Superintendent Luna Visits Schools, Talks with Students about New Test

On March 25, schools across Idaho began administering the new Smarter Balanced Field Test to students in grades 3-8 and 11. To date, we have heard overwhelmingly positive comments from schools across the state. (Learn more about the Smarter Balanced Assessment or why Idaho is conducting a field test this spring.)

As of April 25, 442,399 tests had been started in Idaho.

The reports the State Department of Education has received have been overwhelmingly positive. A fifth-grade student in Blaine County walked out of the testing room last week and said, "That test was fun!"

Jerry Hutchins, the district's testing director, said, "I never heard a student say anything like that after taking an ISAT."

He's not alone.

Superintendent of Public Instruction Tom Luna has been traveling across Idaho since April 2, visiting schools large and small. During his visits, he met with students and teachers about the new Smarter Balanced Assessment and heard similar positive comments.

Some schools have faced a few technical difficulties. At Oakley Elementary, for example, the voice that was supposed to read a few of the questions out loud was giving an error message before it would then read the question. At Betty Kiefer Elementary School in Rathdrum, several students said they thought the instructions could have been a bit clearer.

These are alThese are all things the state-appointed Smarter Balanced Advisory Committee will take into account as it evaluates how to improve the new test before it becomes fully implemented next year. The Committee developed questionnaires for students, teachers, test proctors and school administrators.

Despite these challenges, Superintendent Luna has heard largely positive feedback about the new test from students – no matter where he traveled. Here is an overview of what he has been hearing: ounty:
He ate lunch with elementary students in Teton County. Students said the test is more challenging than the ISAT, but even with more difficult questions, they liked it more than the multiple-choice-only test because they could show their answers and explain their work.

Superintendent Luna visited Rockland School. The students there said they really enjoyed the writing portions of the test and that they could pause the test, which was not possible under the ISAT. When asked if they had more anxiety about taking this new test because it is more difficult, the students said no. They felt the same as they did on the ISAT.

Cassia County:
In Cassia County, Superintendent Luna visited with students at Oakley Elementary who were taking the mathematics portion of the new test. Students said they enjoyed the different types of questions because they were able to show their work. One student even went as far as to say, "I loved it! I like using the computer to enter the fractions." Another student said the test is good because there's not as much multiple choice and "I have more to say."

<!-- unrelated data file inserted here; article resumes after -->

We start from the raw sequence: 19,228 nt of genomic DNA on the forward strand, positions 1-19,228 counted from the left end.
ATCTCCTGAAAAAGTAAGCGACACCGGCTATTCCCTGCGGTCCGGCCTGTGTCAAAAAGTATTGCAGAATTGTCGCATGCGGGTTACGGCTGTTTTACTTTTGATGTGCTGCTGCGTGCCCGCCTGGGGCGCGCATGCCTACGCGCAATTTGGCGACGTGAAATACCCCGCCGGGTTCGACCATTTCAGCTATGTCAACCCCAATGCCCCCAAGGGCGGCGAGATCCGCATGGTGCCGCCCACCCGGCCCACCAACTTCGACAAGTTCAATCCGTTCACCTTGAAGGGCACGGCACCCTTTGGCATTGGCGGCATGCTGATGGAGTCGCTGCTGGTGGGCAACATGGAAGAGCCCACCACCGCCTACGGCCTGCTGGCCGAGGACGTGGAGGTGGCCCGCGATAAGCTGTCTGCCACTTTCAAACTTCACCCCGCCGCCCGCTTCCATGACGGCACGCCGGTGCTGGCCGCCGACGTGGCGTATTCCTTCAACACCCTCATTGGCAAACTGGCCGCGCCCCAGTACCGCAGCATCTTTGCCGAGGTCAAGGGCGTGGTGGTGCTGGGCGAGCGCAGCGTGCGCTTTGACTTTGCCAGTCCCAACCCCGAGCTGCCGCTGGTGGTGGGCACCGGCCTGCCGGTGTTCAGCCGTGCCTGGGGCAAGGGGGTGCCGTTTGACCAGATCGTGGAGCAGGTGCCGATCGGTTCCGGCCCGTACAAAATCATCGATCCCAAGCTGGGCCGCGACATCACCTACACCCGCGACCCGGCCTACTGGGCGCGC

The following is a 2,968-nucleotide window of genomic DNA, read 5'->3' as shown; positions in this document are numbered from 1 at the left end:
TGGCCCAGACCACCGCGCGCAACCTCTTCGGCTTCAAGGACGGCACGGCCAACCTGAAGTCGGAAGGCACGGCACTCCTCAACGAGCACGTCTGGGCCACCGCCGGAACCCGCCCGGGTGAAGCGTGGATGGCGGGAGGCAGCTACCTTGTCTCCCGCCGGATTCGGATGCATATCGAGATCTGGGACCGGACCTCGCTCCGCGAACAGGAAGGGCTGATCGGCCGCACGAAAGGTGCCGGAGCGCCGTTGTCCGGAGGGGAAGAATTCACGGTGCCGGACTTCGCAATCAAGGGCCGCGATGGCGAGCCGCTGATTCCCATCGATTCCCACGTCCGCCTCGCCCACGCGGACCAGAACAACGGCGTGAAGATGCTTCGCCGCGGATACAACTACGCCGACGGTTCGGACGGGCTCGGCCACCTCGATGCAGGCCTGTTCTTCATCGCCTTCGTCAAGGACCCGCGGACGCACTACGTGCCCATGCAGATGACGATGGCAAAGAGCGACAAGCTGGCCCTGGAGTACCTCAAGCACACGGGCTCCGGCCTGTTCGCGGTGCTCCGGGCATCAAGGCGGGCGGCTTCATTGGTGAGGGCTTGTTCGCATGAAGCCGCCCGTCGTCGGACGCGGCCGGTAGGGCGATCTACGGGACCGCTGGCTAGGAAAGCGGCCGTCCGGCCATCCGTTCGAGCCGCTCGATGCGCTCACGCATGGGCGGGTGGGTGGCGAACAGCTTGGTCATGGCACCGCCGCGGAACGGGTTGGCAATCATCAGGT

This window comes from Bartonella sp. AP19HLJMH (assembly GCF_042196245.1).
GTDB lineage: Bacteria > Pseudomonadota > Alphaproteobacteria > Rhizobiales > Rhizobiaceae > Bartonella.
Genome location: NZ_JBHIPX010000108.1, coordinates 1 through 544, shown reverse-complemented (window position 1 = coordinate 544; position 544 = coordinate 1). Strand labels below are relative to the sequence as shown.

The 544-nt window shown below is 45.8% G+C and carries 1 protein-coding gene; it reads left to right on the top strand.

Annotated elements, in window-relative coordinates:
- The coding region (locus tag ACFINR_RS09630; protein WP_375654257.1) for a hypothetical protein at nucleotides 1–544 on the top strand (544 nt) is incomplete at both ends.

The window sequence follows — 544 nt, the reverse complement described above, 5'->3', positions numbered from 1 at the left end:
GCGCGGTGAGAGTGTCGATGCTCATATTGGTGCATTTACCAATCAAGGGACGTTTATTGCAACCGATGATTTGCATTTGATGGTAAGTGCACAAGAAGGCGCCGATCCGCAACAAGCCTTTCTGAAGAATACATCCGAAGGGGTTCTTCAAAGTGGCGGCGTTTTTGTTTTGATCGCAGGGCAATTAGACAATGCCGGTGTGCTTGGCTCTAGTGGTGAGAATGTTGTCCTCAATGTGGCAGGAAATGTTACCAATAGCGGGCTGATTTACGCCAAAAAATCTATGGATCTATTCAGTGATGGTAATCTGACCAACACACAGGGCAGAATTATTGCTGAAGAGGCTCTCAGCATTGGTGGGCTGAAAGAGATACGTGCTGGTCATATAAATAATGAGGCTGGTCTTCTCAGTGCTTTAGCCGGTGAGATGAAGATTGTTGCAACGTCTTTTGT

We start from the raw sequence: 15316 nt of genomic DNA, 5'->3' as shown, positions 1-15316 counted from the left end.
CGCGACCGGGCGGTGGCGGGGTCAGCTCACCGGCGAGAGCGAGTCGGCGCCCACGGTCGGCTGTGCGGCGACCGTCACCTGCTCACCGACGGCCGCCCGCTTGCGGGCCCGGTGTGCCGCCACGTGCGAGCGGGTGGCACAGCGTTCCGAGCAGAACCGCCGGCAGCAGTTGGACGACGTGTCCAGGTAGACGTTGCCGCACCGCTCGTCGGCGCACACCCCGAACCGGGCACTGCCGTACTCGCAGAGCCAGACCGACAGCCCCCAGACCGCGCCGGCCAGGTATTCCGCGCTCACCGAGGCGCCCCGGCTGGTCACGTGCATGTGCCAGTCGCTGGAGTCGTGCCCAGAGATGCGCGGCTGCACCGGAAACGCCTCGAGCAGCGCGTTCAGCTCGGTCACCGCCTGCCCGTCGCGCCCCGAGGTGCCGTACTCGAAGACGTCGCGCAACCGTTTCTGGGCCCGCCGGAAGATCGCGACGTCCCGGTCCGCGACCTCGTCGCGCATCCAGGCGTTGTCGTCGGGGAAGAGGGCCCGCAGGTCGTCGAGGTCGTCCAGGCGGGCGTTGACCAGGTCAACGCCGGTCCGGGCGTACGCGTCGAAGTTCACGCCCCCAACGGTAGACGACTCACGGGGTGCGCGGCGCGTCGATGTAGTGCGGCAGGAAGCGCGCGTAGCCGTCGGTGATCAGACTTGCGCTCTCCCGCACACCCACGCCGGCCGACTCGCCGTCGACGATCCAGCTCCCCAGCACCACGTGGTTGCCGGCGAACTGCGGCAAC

Even though the test is more difficult and is estimated to take more time, school administrators said the majority of 3rd and 4th grade students at Oakley Elementary finished the mathematics portion of the test in an hour or less.

At Betty Kiefer Elementary School in Rathdrum, 6th graders provided meaningful feedback on the English language arts portion of the test. Overall, they said they enjoyed the new test. One student said, "I liked that you could type your answer. I felt like you could make up your own choice. You didn't have to choose the choice they provided you."

But they also said there are some improvements that can be made before next year. For example, the instructions on some questions could be clearer, and the tutorial could be more helpful.

Students in the Troy School District will begin testing next week. This week, they are taking the Practice Test to prepare. Based on their practice sessions, they were already willing to provide feedback on the new Smarter Balanced Assessment. A sophomore said, "At first I wasn't too sure I was going to like SBAC, but I played around with it in math class, and so far I think it's OK."

Another student said, "I like the SBAC morAnother student said, "I like the SBAC more than the ISAT because it had more differentiation." Her friend added that she used to get tired in the ISAT because she was constantly reading whereas the new Smarter Balanced test gives her more to do.

The Department will be gathering feedback from all schools across the state during and after the testing window. Your school district received survey forms for students, teachers, test proctors and school administrators. If you have additional feedback you would like to submit directly to the Smarter Balanced Advisory Committee, please e-mail them at